500 Festival president ready for events to return


By Les Morris

With Hamilton County buried in snow from an early February storm, it seems appropriate to daydream about May at the Indianapolis Motor Speedway. The roar of cars turning laps at 230 mph in a kaleidoscope of color in front of hundreds of thousands of fans is just months away, even if the frozen landscape indicates otherwise.

The traditions of the month include much more than the automobile race, of course.  Central Indiana residents and the visitors who flock here each year recognize a certain cadence to May – the Mini-Marathon, Qualifying Day, “Carb Day,” the parade and, finally, the race – now run in less time than it takes to watch an Indianapolis Colts game.

AA COM 0215 Bob Bryant

Because of the pandemic, it’s been nearly two years since many of the events have taken place, but leaders of the 500 Festival, a nonprofit that organizes community events in anticipation of the race, are ready for their return in 2022.

“It’s hard to know how the public is going to respond,” 500 Festival President and CEO Bob Bryant said. “In early forecasting, we thought we’d be at 70 percent of 2019 (numbers), but a lot won’t play out until March and April, until we really see what the response is.”

The 500 Festival has 18 full-time employees who organize nearly 50 events and programs throughout the month of May, impacting more than 500,000 people annually. Bryant, a Carmel resident, said that approximately 1 million Hoosiers have run the Mini-Marathon at least once in its 45-year history.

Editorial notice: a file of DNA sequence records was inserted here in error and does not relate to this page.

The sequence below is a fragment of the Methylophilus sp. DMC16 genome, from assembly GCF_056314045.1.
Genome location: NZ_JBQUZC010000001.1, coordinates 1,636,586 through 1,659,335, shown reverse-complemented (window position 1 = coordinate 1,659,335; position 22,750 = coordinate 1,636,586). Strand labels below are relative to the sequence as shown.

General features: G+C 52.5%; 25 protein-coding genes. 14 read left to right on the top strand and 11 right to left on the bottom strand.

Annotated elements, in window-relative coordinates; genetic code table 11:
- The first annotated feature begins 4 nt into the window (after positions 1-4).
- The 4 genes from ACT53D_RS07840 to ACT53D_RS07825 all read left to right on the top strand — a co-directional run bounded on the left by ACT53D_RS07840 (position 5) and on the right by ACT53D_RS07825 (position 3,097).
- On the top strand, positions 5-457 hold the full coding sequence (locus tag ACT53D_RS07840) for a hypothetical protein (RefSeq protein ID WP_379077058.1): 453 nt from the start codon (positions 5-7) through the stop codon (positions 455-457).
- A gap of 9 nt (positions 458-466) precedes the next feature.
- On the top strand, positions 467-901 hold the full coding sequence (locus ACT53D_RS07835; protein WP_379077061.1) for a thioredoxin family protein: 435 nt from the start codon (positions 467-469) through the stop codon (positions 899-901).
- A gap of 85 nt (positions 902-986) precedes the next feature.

The 500 Festival has three goals, according to Bryant: positively impact the community, enrich lives and celebrate the Indianapolis 500.

“That’s kind of the mother ship,” Bryant said of the world’s most famous auto race. “The success of the 500 is tied to our success.”

That “ship” is now owned by Roger Penske, and Bryant, who has been leading the 500 Festival since 2013, said it’s in good hands.

“Roger is a very community-minded person, and he absolutely loves the parade and several other events,” Bryant said. “He considers them as much of the tradition as what goes on at the track.”

Many of the 500 Festival’s events were inspired by a trip four Indiana business leaders took to Louisville in the spring of 1956. The businessmen watched the founding event of the Kentucky Derby Festival, a parade held before the famous horse race on the first Saturday in May. In an article earlier this year, the Louisville Courier Journal reported that the initial parade had a budget of $640 and was organized by just a “handful” of volunteers.

The Kentucky event must have made quite an impression. Twelve months later, more than 150,000 parade-goers lined the streets of downtown Indianapolis anticipating the 1957 Indianapolis 500, and a tradition was born.

Learn more at 500Festival.com.